By Alois Vinga
THE number of registered tobacco growers has declined by 24% compared to the same period last year hinting at the possibility of reduced yields this year.
The golden leaf is one of the country’s key foreign currency earners which also serves as an economic anchor.
However, the latest data from the Tobacco Industry Marketing Board (TIMB) shows that the number of enlisted growers has reduced significantly.
“A total 112, of 916 growers have registered so far in preparation for the upcoming season. This compares to 147,748 growers who had registered during the same period last year,” said TIMB.
As a result, the figures show a total 24% decline in the comparative period.
Experts have attributed the decline to the doubts cast due to the late start of the rains and overall drought fears which gripped the nation at the commencement of the 2023/2024 rainy season.
Mashonaland Central which had a total of 52 068 registered tobacco farmers in last year dwindled to 42 135 this year with Mashonaland West going down from 52 130 to 40 128 this year.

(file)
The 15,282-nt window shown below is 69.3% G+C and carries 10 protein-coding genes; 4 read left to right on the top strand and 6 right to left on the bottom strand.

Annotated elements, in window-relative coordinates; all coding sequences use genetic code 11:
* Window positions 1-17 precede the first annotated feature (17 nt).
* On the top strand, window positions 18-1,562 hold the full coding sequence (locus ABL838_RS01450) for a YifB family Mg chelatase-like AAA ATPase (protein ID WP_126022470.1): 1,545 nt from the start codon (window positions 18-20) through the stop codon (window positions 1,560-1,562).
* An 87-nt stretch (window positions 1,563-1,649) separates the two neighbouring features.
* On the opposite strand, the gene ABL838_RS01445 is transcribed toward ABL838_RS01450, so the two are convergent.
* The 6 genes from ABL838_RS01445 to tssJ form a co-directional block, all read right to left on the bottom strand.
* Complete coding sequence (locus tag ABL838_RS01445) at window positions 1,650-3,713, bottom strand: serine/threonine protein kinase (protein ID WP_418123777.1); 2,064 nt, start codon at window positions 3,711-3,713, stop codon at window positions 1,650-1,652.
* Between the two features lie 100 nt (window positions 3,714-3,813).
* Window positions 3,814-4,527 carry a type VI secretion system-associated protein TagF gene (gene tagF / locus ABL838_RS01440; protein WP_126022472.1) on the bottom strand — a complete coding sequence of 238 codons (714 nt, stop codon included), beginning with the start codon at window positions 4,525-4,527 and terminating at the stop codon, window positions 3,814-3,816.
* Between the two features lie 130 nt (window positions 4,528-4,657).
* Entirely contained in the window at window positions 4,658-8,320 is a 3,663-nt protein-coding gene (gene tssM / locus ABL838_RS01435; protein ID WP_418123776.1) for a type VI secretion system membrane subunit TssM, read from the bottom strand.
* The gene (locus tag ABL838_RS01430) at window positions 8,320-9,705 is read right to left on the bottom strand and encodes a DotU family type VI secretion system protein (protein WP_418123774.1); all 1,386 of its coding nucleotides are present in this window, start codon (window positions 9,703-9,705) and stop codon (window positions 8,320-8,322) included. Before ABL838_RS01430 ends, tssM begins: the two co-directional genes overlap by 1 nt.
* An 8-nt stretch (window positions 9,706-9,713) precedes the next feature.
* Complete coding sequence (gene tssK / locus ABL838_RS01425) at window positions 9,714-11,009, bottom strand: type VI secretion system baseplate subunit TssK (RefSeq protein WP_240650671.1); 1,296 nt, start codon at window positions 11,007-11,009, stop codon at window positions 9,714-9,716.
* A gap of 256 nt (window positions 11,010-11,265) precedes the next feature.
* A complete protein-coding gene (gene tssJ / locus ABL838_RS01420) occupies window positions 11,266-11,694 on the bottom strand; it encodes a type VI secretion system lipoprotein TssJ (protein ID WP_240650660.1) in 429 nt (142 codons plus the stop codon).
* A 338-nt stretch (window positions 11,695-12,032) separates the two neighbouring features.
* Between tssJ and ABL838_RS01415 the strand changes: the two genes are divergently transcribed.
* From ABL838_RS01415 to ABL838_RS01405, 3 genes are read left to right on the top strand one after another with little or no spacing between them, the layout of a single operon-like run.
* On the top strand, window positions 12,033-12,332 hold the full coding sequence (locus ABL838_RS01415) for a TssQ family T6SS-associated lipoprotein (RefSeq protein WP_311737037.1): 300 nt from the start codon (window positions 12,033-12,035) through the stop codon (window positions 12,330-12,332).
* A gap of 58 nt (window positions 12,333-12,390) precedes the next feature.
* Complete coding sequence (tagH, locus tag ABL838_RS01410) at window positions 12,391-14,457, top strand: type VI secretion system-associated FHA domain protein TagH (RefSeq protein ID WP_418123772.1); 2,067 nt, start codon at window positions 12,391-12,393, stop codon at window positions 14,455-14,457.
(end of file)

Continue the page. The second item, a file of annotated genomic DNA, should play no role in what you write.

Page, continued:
Manicaland and Mashonaland East have registered farmers stats hovering around 17 000 farmers. The hectarage of planted tobacco also went down significantly, reducing by minus 5% on a national scale.
Some market experts however believe that it may be too early to predict a decline since some growers are still registering.
Sadly, 93% of the expected yield is contract farming with just a paltry 7% falling under the small-scale farmers.
“As of January 5 2024, the top five tobacco export destinations were Armenia, Vietnam, France, Madagascar, South Africa, UAE and the Philippines,” TIMB said.